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Memories of the 28th Century

Political Cynicism

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1. An inclination to believe that people are motivated purely by self-interest; skepticism.
"Public cynicism about politics"
Synonyms: skepticism, doubt, distrust, mistrust, suspicion, disbelief.
pessimism, negativity, world-weariness, disenchantment

2. A school of ancient Greek philosophers, the Cynics.

I will confess that I am generally cynical in the modern sense; I believe that all sane people are out for themselves. That's not necessarily a bad thing, because humans have a strong urge toward self-preservation. While for most people that is spread over a large number of people, family and such, the essence of self-preservation is the self.

Even when we recognize the urge for self-preservation as legitimate, we try to reserve the right of self-preservation for ourselves. When we see other people acting to have their own selves preserved we regard that as self-serving, greed, cynicism, and so on.

I was thinking about writing a blog on cynicism as applied to U.S. politics (The terse version is: don't believe anything from a politician). When I started to look for information on cynicism I started finding things about the ancient philosophy, and that seemed more interesting than distrusting everything.

Apparently the philosophy can be summarized as follows:
"As reasoning creatures, people could gain happiness by rigorous training and by living in a way which was natural for humans, rejecting all conventional desires for wealth, power, sex, and fame. Instead, they were to lead a simple life free from all possessions."

Those ideas were widely known and practiced from about 500 BCE until 500 CE. Early Christians were familiar with Cynics, and it appears that Christianity was certainly influenced by Cynicism. I studied the Albigensian Crusade recently, and both the Albignesians and the Waldensians were committed to poverty as in non-attachment to material possessions. Giving away all of one's possessions was a very important event in the religious career of a Waldensian, and the whole movement is dated from when Peter Waldo gave away his possessions in 1176 in an imitation of Jesus and his Apostles. For that he was declared a heretic, and the whole movement was condemned. Within the last few months I read that the present pope visited the Waldensian institution and tried to apologize. I am sure that he was treated humanely, unlike how Waldensians were treated during the Albigensian Crusade.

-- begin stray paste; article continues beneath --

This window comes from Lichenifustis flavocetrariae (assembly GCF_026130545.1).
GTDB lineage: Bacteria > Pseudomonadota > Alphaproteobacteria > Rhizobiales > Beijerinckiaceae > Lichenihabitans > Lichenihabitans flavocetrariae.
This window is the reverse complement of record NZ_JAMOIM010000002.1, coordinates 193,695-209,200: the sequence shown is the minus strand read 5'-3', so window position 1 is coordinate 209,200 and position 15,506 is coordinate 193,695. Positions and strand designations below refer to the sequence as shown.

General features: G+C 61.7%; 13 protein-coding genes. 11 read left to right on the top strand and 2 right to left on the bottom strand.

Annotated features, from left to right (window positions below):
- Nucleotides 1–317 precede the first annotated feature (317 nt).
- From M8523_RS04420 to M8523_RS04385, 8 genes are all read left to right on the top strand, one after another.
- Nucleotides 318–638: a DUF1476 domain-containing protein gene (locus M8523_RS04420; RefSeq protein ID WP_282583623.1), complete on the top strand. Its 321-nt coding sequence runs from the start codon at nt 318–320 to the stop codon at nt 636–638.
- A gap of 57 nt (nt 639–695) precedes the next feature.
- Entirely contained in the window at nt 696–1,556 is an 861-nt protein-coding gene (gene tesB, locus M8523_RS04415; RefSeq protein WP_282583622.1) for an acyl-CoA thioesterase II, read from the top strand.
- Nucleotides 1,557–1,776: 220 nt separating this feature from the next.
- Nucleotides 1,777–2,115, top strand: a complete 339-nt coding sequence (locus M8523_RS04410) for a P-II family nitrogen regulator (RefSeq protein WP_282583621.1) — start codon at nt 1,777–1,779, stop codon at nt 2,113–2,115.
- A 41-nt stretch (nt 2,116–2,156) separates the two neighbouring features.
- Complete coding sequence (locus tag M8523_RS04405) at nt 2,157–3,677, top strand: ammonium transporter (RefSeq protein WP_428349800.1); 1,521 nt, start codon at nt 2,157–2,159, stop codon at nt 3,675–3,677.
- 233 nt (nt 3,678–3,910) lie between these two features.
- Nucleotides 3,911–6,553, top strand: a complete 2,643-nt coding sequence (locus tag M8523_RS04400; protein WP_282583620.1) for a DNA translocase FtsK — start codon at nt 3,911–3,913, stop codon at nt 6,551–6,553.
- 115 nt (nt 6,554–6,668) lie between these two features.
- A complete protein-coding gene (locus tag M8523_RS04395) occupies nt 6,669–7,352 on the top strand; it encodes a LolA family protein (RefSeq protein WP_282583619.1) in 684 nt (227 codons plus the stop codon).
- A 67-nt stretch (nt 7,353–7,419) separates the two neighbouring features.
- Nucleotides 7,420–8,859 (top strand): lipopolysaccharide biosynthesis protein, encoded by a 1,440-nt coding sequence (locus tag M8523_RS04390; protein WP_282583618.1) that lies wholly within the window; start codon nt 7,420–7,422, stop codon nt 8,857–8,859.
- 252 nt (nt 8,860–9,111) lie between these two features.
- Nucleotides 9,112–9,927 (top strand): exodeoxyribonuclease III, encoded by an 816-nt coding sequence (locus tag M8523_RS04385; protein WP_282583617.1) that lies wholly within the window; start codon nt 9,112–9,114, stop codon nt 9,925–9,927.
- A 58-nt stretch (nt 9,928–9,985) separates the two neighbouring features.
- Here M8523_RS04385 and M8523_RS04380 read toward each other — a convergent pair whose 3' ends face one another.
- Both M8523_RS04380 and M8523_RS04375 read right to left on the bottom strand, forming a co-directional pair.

Perhaps I should look for a for detailed description of the philosophy, because the sentence I quoted seems to be rather bare of reasoning, and I think that a natural life for humans includes a great deal of self-aggrandizement, sexual activity, and so on, because wealth is a means for living, and self-preservation is central to the lives of all animals.

I wonder how the word cynicism was applied to the distrust and skepticism type of cynicism. The article mentions that the negative aspects of the philosophy were taken to their extremes in the 19th century and that led to cynicism as distrust, but that little story doesn't satisfying to me; although it may be true.

Cynicism in the more recent definition is more fitting to U. S. Politics, and distrust of the people in government is a good idea. There may be some who are honest and sincere, but I doubt that there are many. The political institutions of the U.S. discourage people who would be anything even near to a Cynic. Virtue is not pursued by many people, and the idea of abandoning material possessions is quite contrary to American thought; although it has been considered in the past by people like H. D. Thoreau and more recently by Hippies, but it never went mainstream. Cynicism by its very nature could never become mainstream, at least not in a society that has the means to produce goods of some value.

It might be nice to have some Cynics or other off-the-grid people around, but they can't be the norm, and after the Great Pandemic there will be even less use for them. These days it is good to have both cynics and Cynics around. There is plenty of room for people to point out falsity in politics and other fields. It might even be a good idea to have a real cynic as President and a fair number of cynics in congress; although there may already be a few of them there. There can't be many, because there is so much to be distrustful about in congress. Having Cynics, the philosopher type, in politics would be interesting, because they would refuse to accept the ordinary. Just picture Diogenes of Sinope making a speech in the House. He would slash at the self-serving nature of most in Congress and in the administration. He probably would clamor for the negative income tax that Nixon proposed, but everyone was too cynical to support.

Yes, a few outspoken Cynics in the House and a few more in the Senate would do the world a world of good and save the taxpayers a huge amount.


I write like Isaac Asimov according to


  1. Kemijost's Avatar
    Question everything. That's a self-preserving position, and it's good for the community also.

    Most people don't question, it's easier for them to be spoon fed, and this have mental room to enjoy their favorite distraction more fully.

    I know of one great cynic who is in the U.S. residential race; he is learned, and has a record that verifies his cynicism against the corruption. A fair amount of research into the dynamics of our current situation is called for to see the wisdom of his position.
  2. PeterL's Avatar
    I don't think there are any "great cynics" running for pres now; although Rand Paul's daddy was a fair cynic, but he isn't running.

    It is true that most people do not question, at least not much. Self-preservation dictates that they take what is provided, because failure to do so can lead to less life.